REVIEW : Marvel’s Avengers (PS4)
Marvel’s Avengers is the Hulk of video games. The rage-filled Avenger and his scientist alter-ego are the same character and yet completely distinct from one another, and Avengers is likewise split among two, seldom opposed, characters. One is a single-player story campaign that can be sensitive and deep, tuned to bring you into the shoes of Earth’s Mightiest Heroes, while also spending time with them as people. The other is a multiplayer-focused live play full of huge levels where you hit all manner of opponents, without any concerns as to why. Both sides work in their way, but they never quite mesh, leaving Marvel’s Avengers a somewhat confused, chaotic game–but a fun one, despite all its inner turmoil.
Like the Hulk’s mild-mannered counterpart, Bruce Banner, the single-player story battle of Marvel’s Avengers makes a powerful first impression with its more rational approach. It’s set in its own alternate Marvel Comics universe where the superheroes that make up the Avengers Captain America, Iron Man, Black Widow, the Hulk, and Thor are important and beloved. You start the play as Kamala Khan, a young girl who’s a big fan of the superheroes when she attends an Avengers party called A-Day in San Francisco. Soon, Kamala will convert a superhero in her own right, following a terrorist attack and a tragedy that makes the Avengers disband and spreads superpowers throughout a division of the population.
The core of Marvel’s Avengers is an action-oriented, with you playing a variety of styles that pass beat downs to Marvel creeps such as Abomination, Taskmaster, and MODOK, as well as their various robotic and mortal creatures. You’re treated to a host of moves, which combine light and heavy melee strikes, ranged attacks, hero-specific special abilities that have cooldown timers, and extra skills triggered by using Intrinsic Energy, a resource that usually builds up over time and enables you to initiate boosts for damage or defence. Fight in Marvel’s Avengers is about stringing together combinations and skills based on the opponents you’re facing, with distinct threats requiring that you kick them into the air to juggle them, shatter their shields with powerful attacks, or dodge and parry their incoming blows to defeat them.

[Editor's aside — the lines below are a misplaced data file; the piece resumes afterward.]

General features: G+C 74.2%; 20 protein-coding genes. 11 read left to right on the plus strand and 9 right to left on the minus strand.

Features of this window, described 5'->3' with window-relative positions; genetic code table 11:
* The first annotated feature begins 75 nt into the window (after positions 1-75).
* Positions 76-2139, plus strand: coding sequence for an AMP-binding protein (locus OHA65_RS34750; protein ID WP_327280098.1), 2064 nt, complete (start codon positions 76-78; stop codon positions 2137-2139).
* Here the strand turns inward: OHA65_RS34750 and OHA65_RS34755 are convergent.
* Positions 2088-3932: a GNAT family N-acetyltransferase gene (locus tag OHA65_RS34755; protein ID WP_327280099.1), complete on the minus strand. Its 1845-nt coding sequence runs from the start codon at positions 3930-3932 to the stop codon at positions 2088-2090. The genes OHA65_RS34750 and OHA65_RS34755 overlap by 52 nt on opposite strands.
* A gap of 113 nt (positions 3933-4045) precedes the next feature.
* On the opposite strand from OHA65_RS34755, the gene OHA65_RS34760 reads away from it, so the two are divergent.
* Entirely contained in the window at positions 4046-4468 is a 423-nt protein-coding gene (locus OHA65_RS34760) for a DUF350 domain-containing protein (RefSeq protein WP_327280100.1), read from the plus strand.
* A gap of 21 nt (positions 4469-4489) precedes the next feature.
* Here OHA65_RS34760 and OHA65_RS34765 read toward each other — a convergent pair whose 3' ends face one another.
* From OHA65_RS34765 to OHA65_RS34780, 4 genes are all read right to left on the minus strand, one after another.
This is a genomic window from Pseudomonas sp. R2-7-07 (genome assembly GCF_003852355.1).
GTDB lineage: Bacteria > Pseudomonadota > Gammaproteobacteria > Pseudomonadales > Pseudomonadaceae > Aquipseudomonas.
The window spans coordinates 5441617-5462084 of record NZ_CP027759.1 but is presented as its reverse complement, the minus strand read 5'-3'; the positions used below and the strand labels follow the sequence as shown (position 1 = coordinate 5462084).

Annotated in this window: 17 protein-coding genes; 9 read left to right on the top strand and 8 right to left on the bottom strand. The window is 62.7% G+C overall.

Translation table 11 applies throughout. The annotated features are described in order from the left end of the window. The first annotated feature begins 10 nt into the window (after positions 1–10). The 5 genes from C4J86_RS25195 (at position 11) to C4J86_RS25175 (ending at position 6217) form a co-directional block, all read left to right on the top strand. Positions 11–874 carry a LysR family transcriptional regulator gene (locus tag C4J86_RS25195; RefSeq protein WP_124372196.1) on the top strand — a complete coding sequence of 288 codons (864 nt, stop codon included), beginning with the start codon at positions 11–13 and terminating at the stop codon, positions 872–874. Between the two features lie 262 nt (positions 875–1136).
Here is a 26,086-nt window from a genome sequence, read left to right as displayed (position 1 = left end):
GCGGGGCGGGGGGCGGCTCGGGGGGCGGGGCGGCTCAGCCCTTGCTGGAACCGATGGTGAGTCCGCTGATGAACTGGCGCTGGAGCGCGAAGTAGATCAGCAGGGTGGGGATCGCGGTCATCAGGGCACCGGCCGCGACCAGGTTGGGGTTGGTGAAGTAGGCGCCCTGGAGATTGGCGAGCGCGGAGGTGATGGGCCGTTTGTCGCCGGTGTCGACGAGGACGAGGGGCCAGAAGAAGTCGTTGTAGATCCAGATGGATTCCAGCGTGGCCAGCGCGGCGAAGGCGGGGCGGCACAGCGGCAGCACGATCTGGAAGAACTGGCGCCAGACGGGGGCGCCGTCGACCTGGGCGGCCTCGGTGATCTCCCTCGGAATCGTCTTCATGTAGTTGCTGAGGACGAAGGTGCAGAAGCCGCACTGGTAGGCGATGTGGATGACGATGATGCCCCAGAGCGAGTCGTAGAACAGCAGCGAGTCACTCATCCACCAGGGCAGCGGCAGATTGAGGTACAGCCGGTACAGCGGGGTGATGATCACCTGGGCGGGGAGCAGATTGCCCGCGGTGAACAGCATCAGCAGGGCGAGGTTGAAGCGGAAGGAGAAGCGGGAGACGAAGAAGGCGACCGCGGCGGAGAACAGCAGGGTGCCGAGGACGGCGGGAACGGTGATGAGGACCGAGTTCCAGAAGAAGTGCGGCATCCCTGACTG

The power of Marvel’s Avengers is that while every actor is stamped out of the same template–melee strikes, a ranged option, unique abilities, and Inherent Energy–they all operate very uniquely from one another. Iron Man is more of a ranged sharpshooter than a melee brawler, for example, and is easily laid low if the fight gets too hot around him. Hulk, meantime, gains his Intrinsic Energy from dealing and taking damage, so you’re encouraged to wade right into battle and destroy as much as possible. Kamala gets a damage advantage from using her Inherent Power and opens extra skills that excel at hitting back and controlling a herd of foes, while Black Widow is a juggler who concentrates on dishing out destruction and is most excellent at moving smoothly around the battlefield to put down particular threats.
The Avengers are all distinct enough from each other that playing each of them can feel like jumping into a different game, and it’s this variety that assists keep Marvel’s Avengers exciting as you get into its multiplayer-focused live game portion.
Playing with other humans particularly, it’s achievable to find synergies among the characters’ skills and their strengths and weaknesses. Iron Man and Black Widow are excellent at tangling up a tough opponent while Ms. Marvel and Hulk clear the forces that fill in around them, for example. Working collectively in a fight makes for some cool moments, and even with a team of AI characters, the bigger, tougher fights of Marvel’s Avengers get pretty exciting as you smartly extend your superpowers or get support from one of the other characters.
The endgame does a fabulous job of drip feeding you additional activities as well, with each new level opening a newer, more difficult one to go with a bunch of character specific hurdles to wrap up. The late-game Hive levels are essentially just five or six smaller missions piled together and yet make for some very robust and varied battles and activities, particularly at high pressures. Fighting with individual teammates particularly can be a very good time. Whether you’re on voice chat with mates or just picking up random teammates through the game’s matchmaking, it seems good to find possibilities to help each other and work collectively to defeat tough foes you’d struggle to face alone. But the AI is generous enough, on the whole, that you can play Avengers by yourself and stay involved.